Tuesday, July 23, 2013

Linked Data First Steps & Catch-21

Often when I am with groups of librarians talking about linked data, this question comes up:
"What can we do TODAY to get ready for linked data?"
It's not really a hard question, because, at least in my mind, there is an obvious starting point: identifiers. We can begin today to connect the textual data in our bibliographic records with identifiers for the same thing or concept.

What identifiers exist? Thanks to the Library of Congress we have identifiers for all of our authority controlled elements: names and subjects. (And if you are outside of the US, look to your national library for their work in this area, or connect to the Virtual International Authority File where you can.) LoC also provides identifiers for a number of the controlled lists used in MARC21 data.

The linked data standards require that identifiers be in the form of an HTTP-based URI. What this means is that your identifier looks like a URL. The identifier for me in the LC name authority file is:
Any bibliographic data with my name in a field should also contain this identifier. (OK, admittedly that's not a lot of bib data.) That brings us to "Catch-21" -- the MARC21 record. Although a control subfield was added to MARC21 for identifiers ($0), that subfield requires the identifier to be in a MARC21-specific format:
The control number or identifier is preceded by the appropriate MARC Organization code (for a related authority record) or the Standard Identifier source code (for a standard identifier scheme), enclosed in parentheses.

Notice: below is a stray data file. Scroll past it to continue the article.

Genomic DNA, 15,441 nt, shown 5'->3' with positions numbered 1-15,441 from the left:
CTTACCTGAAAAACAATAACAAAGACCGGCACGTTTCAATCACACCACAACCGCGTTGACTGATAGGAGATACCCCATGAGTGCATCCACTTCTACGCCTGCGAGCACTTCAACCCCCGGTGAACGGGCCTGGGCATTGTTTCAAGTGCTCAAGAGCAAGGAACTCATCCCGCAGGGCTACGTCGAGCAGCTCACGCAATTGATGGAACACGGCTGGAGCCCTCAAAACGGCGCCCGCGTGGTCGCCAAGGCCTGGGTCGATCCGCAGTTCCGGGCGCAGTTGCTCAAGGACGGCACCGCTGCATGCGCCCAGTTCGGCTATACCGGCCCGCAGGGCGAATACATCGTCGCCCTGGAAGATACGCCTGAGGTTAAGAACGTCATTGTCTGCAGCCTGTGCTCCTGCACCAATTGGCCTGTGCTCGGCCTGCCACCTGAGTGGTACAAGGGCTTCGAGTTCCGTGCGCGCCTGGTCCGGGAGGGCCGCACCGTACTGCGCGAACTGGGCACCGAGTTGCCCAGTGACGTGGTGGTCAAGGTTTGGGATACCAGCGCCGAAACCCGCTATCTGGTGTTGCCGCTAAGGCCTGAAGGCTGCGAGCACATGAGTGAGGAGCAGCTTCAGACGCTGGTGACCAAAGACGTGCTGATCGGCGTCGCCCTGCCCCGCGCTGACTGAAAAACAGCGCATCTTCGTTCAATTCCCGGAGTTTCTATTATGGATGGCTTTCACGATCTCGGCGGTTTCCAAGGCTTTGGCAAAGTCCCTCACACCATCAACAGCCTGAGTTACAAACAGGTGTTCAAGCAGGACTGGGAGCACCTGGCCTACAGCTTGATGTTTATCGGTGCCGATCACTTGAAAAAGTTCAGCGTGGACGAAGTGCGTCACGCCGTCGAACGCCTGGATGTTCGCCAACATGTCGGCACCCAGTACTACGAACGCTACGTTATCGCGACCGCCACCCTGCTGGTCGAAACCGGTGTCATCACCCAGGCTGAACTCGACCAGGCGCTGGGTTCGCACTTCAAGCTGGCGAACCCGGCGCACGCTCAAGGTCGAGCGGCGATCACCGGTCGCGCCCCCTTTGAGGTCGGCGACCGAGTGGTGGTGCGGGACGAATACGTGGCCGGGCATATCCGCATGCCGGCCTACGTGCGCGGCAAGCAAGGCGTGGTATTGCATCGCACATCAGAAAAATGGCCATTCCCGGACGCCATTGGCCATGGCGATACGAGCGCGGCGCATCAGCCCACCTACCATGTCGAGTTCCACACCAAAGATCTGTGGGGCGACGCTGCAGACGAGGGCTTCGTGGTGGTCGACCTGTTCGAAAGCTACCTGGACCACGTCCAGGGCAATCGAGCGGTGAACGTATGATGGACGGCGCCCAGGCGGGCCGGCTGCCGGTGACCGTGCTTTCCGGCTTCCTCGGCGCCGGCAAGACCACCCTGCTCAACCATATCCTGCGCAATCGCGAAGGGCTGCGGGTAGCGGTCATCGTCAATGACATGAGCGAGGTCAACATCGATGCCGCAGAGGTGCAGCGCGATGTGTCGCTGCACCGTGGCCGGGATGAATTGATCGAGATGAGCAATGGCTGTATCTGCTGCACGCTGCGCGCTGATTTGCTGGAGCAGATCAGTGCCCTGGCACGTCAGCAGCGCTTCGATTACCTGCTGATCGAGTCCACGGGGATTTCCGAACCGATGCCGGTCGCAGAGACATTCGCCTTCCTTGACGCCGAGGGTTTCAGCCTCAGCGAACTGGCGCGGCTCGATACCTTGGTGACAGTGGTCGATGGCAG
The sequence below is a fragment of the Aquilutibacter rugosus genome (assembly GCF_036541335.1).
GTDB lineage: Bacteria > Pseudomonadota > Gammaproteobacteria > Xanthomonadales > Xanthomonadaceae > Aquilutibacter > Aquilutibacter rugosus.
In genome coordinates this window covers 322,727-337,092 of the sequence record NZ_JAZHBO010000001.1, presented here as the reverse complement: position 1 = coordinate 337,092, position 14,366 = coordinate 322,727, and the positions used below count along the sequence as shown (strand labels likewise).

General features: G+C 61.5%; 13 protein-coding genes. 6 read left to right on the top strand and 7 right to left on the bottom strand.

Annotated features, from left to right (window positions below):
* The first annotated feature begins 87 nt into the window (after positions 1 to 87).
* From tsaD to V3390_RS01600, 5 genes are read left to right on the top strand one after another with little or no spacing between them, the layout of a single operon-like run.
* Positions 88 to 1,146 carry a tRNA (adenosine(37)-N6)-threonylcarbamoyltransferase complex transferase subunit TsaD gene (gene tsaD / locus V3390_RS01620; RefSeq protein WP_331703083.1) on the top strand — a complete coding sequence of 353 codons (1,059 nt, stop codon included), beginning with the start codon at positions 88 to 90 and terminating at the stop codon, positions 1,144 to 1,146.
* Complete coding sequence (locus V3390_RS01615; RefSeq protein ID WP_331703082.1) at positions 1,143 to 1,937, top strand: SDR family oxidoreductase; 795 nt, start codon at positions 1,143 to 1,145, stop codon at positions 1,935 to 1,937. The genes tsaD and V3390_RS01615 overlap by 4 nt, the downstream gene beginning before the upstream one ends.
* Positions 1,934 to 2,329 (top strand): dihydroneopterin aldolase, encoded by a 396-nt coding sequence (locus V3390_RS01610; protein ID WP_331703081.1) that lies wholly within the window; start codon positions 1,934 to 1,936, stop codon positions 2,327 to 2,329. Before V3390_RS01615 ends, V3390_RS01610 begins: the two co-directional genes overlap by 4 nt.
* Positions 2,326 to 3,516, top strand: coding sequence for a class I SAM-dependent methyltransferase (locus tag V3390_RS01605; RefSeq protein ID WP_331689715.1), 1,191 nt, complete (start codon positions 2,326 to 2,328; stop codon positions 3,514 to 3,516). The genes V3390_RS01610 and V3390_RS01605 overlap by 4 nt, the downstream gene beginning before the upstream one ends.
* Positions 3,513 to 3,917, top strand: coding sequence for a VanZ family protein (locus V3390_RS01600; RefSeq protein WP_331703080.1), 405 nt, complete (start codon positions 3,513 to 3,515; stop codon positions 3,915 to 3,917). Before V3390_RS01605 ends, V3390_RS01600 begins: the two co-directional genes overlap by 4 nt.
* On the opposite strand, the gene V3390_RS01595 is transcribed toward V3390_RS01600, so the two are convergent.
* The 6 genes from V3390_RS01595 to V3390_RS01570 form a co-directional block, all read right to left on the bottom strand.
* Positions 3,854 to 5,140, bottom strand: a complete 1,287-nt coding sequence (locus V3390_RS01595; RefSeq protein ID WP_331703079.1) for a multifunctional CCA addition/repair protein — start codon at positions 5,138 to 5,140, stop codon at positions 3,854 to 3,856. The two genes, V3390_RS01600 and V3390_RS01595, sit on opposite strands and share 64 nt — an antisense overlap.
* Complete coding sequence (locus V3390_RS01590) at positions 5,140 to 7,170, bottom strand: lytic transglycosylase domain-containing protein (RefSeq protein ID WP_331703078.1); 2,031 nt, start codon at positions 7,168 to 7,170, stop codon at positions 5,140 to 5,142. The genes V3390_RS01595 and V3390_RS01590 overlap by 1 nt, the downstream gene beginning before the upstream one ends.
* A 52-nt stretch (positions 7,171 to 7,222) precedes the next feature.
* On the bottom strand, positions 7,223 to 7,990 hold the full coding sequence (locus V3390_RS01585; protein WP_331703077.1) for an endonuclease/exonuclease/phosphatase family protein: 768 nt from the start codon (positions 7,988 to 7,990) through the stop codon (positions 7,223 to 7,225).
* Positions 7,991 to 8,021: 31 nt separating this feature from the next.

The example in the MARC21 documentation is:
100 1#$aBach, Johann Sebastian.$4aut$0(DE-101c)310008891
Modified to use LC name authorities that would be:
 100 1#$aBach, Johann Sebastian,$d1685-1750$0(LoC)n79021425
The contents of the $0 therefore is not a linked data identifier even in those instances where we have a proper linked data identifier for the name.  Catch-21. I therefore suggest that, as an act of Catch-21 disobedience, we all declare that we will ignore the absurdity of having recently added an anti-linked data identifier subfield to our standard, and use it instead for standard HTTP URIs:
100 1#$aBach, Johann Sebastian,$d1685-1750$0http://id.loc.gov/authorities/names/n79021425
Once we've gotten over this hurdle, we can begin to fill in identifiers for authority-controlled elements. Obviously we won't be doing this by hand, one record at a time. This should be part of a normal authority update service, or it may be feasible within systems that store and link national authority data to bibliographic records.

We should also insist that cataloging services that use the national authority files begin to include these subfields in bibliographic data as it is created/downloaded.

Note that because the linked data standard identifiers are HTTP URIs, aka URLs, by including these identifiers in your bibliographic data you have already created a link -- a link to the web page for that person or subject, and a link to a machine-readable form of the authority data in a variety of formats (MARCXML, JSON, RDF, and more). In the LC identifier service, the name authority data includes a link to the VIAF identifier for the person; the VIAF identifier for some persons is included in the Wikipedia page about the person; the Wikipedia identifier links you to DBpedia and the DBpedia identifier is used by Freebase ...

That's how it all gets started, with one identifier that becomes a kind of identifier snowball rolling down hill, collecting more and more links as it goes along.